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Magnetic microrobotics is a promising technology for improving minimally invasive surgery (MIS) with the ambition of enhancing patient care and comfort. The potential benefits include limited incisions, less hemorrhaging and postoperative pain, and faster recovery time. To achieve this, a key issue relies on the design of a proper electromagnetic actuation (EMA) setup which is based on the use of magnetic sources. The magnetic field and its gradient generated by the EMA platform is then used to induce magnetic torque and force for microrobot manipulations inside the human body. Like any control systems, the EMA system must be adapted to the given controlled microrobot and customized for the application.
EMA systems consisting of several electromagnets allow generating a magnetic field and/or a gradient field in a given workspace, as shown in Figure 2. These fields induce a magnetic torque and a force on the magnetized materials of the untethered microrobots. The expression of the magnetic field generated by an electromagnetic coil is derived from a single wire and the magnetic dipole. The magnetic field from any electromagnetic coil c can be approximated as a magnetic dipole characterized by its magnetic moment mc, and the pointdipole model is proposed. It can be shown that the magnetic field and its gradient are proportional to the electric current ic flowing through the coil c. The overall magnetic field generated by the ncoils is the superposition of each field. The magnetic field and its gradient are then expressed as:
where i=(i1,…,in)t is the electric current vector.
where A(m,p)∈R6×n is an actuation matrix mapping the current to the applied magnetic wrench. This magnetic actuation matrix is a function of both the position p∈Ω, and the magnetic moment m of the microrobot.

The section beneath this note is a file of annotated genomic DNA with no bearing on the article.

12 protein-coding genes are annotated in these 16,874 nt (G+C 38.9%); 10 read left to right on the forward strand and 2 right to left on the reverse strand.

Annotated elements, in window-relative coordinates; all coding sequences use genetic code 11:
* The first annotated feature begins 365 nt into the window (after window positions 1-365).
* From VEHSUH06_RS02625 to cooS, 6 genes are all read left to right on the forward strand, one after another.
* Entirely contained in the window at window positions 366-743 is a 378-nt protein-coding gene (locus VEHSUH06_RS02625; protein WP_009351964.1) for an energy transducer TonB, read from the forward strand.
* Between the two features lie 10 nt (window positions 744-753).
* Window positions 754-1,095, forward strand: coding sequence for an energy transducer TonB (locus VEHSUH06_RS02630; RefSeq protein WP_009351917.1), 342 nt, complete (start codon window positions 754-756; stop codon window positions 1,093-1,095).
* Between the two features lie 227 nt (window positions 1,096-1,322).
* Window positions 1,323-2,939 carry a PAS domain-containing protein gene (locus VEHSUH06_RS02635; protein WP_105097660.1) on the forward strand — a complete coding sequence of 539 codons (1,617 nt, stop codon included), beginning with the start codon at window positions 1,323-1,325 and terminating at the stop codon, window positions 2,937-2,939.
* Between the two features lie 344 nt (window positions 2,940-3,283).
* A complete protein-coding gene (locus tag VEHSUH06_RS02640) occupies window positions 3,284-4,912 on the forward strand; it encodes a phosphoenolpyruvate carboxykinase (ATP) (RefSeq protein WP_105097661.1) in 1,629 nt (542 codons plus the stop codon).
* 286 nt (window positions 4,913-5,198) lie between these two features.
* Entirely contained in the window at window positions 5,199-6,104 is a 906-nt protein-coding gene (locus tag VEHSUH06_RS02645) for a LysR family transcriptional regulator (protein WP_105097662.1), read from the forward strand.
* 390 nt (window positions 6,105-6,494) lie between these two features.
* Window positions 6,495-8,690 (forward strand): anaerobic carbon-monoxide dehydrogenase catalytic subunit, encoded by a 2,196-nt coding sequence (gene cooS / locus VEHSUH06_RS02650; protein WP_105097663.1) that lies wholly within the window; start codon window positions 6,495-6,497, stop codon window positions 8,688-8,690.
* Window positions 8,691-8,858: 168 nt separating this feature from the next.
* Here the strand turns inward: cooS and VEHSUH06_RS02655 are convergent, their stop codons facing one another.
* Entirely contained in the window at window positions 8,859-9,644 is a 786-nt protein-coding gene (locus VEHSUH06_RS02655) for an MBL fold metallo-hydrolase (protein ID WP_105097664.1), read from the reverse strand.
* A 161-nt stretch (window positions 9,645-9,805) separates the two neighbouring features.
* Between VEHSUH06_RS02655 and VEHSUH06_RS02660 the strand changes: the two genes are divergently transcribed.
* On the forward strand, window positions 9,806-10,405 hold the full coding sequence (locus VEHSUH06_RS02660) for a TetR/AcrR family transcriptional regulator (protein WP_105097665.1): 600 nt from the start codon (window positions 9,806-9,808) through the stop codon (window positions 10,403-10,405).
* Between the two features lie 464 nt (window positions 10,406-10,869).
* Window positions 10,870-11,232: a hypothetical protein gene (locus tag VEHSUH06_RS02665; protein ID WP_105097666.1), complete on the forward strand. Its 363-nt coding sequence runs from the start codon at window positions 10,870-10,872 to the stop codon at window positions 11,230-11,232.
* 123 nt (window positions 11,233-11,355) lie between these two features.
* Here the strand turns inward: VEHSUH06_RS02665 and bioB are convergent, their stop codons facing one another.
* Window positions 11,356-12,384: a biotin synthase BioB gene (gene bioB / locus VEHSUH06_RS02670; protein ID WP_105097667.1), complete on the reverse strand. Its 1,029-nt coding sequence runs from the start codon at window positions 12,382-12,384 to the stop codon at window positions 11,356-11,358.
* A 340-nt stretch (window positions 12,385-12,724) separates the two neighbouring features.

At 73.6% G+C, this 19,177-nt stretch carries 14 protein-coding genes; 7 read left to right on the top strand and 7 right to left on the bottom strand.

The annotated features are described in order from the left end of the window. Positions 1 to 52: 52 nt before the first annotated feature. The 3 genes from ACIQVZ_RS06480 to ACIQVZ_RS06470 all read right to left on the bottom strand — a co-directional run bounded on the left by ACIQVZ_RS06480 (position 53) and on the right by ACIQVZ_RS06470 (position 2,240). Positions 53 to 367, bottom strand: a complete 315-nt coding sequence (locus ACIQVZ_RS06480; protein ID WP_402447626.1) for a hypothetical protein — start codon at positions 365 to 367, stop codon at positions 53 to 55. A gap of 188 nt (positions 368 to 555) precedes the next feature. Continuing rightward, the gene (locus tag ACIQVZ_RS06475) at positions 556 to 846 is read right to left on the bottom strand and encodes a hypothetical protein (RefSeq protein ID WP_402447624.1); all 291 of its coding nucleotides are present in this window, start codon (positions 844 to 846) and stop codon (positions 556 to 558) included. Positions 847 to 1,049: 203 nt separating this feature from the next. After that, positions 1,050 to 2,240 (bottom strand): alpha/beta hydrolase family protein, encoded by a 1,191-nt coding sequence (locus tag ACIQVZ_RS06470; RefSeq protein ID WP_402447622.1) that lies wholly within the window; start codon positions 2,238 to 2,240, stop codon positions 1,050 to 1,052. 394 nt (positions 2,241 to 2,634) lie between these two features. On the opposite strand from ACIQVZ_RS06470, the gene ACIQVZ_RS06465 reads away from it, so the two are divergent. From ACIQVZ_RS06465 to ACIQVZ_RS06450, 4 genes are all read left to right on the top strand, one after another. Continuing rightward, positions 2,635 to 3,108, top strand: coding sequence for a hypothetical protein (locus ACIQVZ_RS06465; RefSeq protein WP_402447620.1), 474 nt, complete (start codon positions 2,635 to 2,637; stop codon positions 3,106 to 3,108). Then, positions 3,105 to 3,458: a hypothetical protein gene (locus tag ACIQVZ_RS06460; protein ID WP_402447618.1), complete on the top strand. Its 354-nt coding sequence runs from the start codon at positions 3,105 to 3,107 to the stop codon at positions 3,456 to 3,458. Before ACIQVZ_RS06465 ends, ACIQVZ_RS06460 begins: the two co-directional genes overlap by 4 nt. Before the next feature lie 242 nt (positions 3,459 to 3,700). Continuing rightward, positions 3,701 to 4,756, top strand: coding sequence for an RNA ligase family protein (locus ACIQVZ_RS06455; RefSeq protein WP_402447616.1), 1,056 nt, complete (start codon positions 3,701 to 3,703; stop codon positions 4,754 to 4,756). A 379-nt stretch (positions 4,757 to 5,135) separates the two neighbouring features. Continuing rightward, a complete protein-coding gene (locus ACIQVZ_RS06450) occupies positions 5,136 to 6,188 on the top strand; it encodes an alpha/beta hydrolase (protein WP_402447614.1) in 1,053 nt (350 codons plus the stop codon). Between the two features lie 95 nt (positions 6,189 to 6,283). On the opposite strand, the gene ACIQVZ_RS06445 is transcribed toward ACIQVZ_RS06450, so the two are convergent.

Therefore, substituting Equations (1) and (2) into Equation (3), the equations of torque and force can be presented by the actuation matrix A(m,p) in the further details as:
Each column of the matrix A(m,p) represents the wrench on the force and torque per unit current created by each electromagnet. If there are greater than n>6 electromagnets, the actuation matrix A(m,p) leads to a better conditioned matrix, a more isotropic workspace Ω, a reduction of singularity configurations, and lower current requirements ^{[72]}^{[73]}^{[81]}. In such cases, n>6, the EMA system is said "redundant" for the task. Especially, if A(m,p) has a full rank, for a desired force, f★m and torque, t★m, the actuation currents i can be calculated from the pseudoinverse:
If n<6, the pseudoinverse would be a leastsquares approximation. Hence, for a controlled force and torque, the input current can be obtained only if the pseudoinverse of A(m,p) exists. This derivation on the controlled current i can be similarly extended for controllers that require torque and/or force control ^{[57]}.
From the mathematical analysis, the rank of force equation is 3 and the rank of torque equation is 2, the microrobot can maximally achieve three degreesoffreedom (DOFs) in translation and two DOFs in rotation. Next, to achieve the five DOFs control of the microrobot, the minimum number of electromagnets is mathematical estimated. The three electromagnets can be used for three DOFs force control at a point, but normally five electromagnets are required when the orientation of the microrobot is dynamic changed. The number of electromagnets can be reduced to four, but either a nonmagnetic restoring torque or a nonmagnetic restoring force is required to stabilize the system. For two DOFs torque control, only three electromagnets are required because the three coils can generate a 3D field in a workspace. Thus, combined torque and force control requires a minimum of n=7 stationary electromagnets. Similarly, the seven electromagnets also need some additional external conditions. To stabilize the five DOFs control of the microrobot, the eight electromagnets are suggested for the fixed configuration system ^{[83]}. Reconfigurable EMA system can achieve similar control authority to stationary system with fewer electromagnets. Only n=5 electromagnets are required for torque and force control. Therefore, the mobile electromagnets are more particularly considered for the biomedical applications. Indeed, the field shape in the workspace can be modified by changing the location or orientation of the electromagnets during the magnetic actuation of the microrobot
^{[81]}.